It has a graceful, open growth pattern that makes it attractive in an ornamental garden. The plant features showy white flowers in early summer, and dark, sweet, shiny fruits that form in July and August.
The seeds are poisonous, but the berries are used in Yunani, Ayurvedic, and homeopathic medicine.
The leaves of M. koenigii are commonly used in Filipino, Indian, Pakistani, Mexican, Sri Lankan, Cambodian, Malaysian, and Thai cooking. It has long been valued in its native region not only for its citrus-like flavor, but also for its medicinal value.
These days, it’s cultivated commercially in Sri Lanka and other parts of southeast Asia, Australia, and the Pacific Islands.
You might be able to find plants at your local nursery or Asian market. You can also buy seeds and plants online.
M. koenigii is typically propagated by rooting cuttings, but you can also try growing it from seed if you’re patient.
You can propagate curry leaf trees by planting seed, but keep in mind that this isn’t a quick process. It can take two years before your plant becomes established enough for you to start harvesting the leaves regularly.
Purchase fresh dried seeds for the best chance of germination. Older seeds don’t germinate well.
Remove the hard outer shells by rubbing the seeds, which are actually the pits of the berries, between your hands. If that doesn’t work, put the seeds in a plastic bag and roll a rolling pin over them.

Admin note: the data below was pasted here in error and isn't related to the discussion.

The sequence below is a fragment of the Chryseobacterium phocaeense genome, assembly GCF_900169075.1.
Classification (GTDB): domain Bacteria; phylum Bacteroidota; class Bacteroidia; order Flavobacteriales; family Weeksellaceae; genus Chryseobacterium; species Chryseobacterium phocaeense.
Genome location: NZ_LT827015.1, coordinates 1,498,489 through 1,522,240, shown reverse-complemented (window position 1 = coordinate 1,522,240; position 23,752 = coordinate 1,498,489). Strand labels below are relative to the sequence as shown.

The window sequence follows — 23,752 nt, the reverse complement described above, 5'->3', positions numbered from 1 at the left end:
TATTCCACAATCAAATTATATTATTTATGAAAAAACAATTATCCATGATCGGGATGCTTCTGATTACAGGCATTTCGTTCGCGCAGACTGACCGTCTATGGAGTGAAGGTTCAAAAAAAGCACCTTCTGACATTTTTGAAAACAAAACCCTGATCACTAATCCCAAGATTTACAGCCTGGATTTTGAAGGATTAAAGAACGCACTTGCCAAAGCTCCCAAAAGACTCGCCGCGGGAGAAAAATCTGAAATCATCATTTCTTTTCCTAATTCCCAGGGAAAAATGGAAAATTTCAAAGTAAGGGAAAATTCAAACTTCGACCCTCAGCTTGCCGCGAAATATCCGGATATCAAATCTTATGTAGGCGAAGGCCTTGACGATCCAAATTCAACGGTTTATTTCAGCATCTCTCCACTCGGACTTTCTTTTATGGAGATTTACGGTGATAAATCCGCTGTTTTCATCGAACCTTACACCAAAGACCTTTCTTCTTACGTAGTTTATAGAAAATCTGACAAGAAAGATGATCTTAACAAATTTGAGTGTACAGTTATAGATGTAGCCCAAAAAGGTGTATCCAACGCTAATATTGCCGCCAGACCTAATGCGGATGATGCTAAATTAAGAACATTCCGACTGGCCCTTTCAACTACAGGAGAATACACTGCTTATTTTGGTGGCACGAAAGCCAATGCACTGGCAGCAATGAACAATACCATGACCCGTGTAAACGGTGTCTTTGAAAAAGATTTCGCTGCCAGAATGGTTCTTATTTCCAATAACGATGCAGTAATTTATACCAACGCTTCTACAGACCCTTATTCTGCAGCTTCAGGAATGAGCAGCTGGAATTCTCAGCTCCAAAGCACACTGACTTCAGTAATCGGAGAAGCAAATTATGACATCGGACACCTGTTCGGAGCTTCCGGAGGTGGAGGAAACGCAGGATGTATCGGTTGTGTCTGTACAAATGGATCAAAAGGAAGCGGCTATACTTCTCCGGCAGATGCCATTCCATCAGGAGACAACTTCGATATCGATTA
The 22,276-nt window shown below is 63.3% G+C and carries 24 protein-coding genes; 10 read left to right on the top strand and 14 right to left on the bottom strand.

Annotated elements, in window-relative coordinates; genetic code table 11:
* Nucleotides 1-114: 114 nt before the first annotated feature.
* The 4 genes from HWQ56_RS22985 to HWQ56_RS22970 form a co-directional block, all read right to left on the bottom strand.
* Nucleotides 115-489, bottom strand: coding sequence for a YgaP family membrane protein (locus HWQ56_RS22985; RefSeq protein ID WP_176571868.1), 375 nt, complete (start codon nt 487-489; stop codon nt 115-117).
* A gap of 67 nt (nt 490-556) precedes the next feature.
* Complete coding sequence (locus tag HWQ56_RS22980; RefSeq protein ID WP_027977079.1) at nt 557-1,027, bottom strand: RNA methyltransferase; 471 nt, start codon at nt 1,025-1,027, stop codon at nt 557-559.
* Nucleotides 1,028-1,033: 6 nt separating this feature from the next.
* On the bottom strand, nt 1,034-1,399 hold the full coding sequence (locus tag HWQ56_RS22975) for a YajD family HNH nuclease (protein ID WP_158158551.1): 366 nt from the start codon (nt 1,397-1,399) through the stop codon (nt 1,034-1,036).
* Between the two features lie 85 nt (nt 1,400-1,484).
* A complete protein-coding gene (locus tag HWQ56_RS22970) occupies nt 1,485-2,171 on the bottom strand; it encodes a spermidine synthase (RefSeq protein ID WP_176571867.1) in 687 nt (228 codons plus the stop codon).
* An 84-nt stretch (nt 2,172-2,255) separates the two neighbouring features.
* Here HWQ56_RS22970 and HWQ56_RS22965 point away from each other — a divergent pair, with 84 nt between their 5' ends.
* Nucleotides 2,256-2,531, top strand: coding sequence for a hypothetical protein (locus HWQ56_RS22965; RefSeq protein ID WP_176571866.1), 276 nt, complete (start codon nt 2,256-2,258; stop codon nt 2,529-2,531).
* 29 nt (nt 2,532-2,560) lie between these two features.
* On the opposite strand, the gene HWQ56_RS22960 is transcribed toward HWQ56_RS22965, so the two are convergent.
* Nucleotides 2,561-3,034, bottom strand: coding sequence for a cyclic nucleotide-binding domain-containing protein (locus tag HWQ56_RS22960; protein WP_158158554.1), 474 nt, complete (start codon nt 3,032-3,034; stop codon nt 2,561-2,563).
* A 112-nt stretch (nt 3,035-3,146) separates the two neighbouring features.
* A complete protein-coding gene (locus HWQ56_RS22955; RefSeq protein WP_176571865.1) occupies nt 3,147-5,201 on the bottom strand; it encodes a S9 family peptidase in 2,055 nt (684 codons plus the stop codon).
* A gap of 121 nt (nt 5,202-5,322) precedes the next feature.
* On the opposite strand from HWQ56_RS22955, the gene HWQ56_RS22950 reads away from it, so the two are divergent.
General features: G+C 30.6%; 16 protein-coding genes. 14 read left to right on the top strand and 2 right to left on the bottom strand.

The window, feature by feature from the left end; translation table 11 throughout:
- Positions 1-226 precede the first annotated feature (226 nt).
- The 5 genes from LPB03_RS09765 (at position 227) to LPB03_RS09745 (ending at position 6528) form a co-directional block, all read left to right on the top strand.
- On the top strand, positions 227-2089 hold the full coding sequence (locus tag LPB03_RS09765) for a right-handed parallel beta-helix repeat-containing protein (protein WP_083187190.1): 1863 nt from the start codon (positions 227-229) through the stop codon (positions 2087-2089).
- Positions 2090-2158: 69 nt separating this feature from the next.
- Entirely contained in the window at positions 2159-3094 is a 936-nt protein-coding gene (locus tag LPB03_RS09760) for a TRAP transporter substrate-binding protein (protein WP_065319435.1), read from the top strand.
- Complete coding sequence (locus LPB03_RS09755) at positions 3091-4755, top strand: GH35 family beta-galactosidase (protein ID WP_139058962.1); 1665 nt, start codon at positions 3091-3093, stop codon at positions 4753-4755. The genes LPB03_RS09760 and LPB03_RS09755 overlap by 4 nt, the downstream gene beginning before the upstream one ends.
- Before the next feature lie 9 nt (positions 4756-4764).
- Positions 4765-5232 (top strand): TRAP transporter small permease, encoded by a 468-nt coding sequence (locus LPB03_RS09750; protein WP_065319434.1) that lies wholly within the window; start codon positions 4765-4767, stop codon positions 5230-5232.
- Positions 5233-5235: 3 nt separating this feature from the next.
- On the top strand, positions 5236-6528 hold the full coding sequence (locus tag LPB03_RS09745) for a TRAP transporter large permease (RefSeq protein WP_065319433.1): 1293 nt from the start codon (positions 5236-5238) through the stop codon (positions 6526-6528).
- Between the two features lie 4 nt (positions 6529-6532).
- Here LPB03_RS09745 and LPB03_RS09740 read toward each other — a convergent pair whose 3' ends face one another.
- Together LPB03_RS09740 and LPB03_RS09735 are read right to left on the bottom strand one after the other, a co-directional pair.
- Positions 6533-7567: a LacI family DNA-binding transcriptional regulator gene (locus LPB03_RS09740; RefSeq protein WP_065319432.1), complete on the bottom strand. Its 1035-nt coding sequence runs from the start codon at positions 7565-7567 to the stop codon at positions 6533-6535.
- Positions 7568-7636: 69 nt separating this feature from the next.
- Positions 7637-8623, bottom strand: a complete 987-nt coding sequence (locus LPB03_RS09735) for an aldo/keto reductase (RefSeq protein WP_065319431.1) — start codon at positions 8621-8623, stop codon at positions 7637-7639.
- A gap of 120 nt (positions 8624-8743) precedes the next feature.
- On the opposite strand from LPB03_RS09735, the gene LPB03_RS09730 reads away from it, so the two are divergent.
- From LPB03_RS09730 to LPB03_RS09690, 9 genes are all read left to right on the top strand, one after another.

If you’re using fresh berries, soak them for 24 hours to extract the seed inside. After soaking, you can gently rub off the flesh and pulp that surrounds the seed.
To start seeds indoors, sow them a third of an inch deep in potting soil and keep it moist. You can cover the container with plastic wrap with holes poked in it to help retain moisture, effectively creating a mini greenhouse.
Seeds need a soil temperature of at least 68°F to germinate, so use a heat mat if necessary.
The germination rate of these seeds is pretty low, so try planting several seeds per tray cell to improve your chances of producing a healthy plant.
After the seedlings emerge, thin them out to one seedling per cell as needed.
Outdoors, sow directly into the ground when daytime temperatures are consistently above 65°F.
Standard sized plants should be planted four to five feet apart or the same distance away from any structures. Keep the soil moist until the seedlings emerge, in about two to three weeks.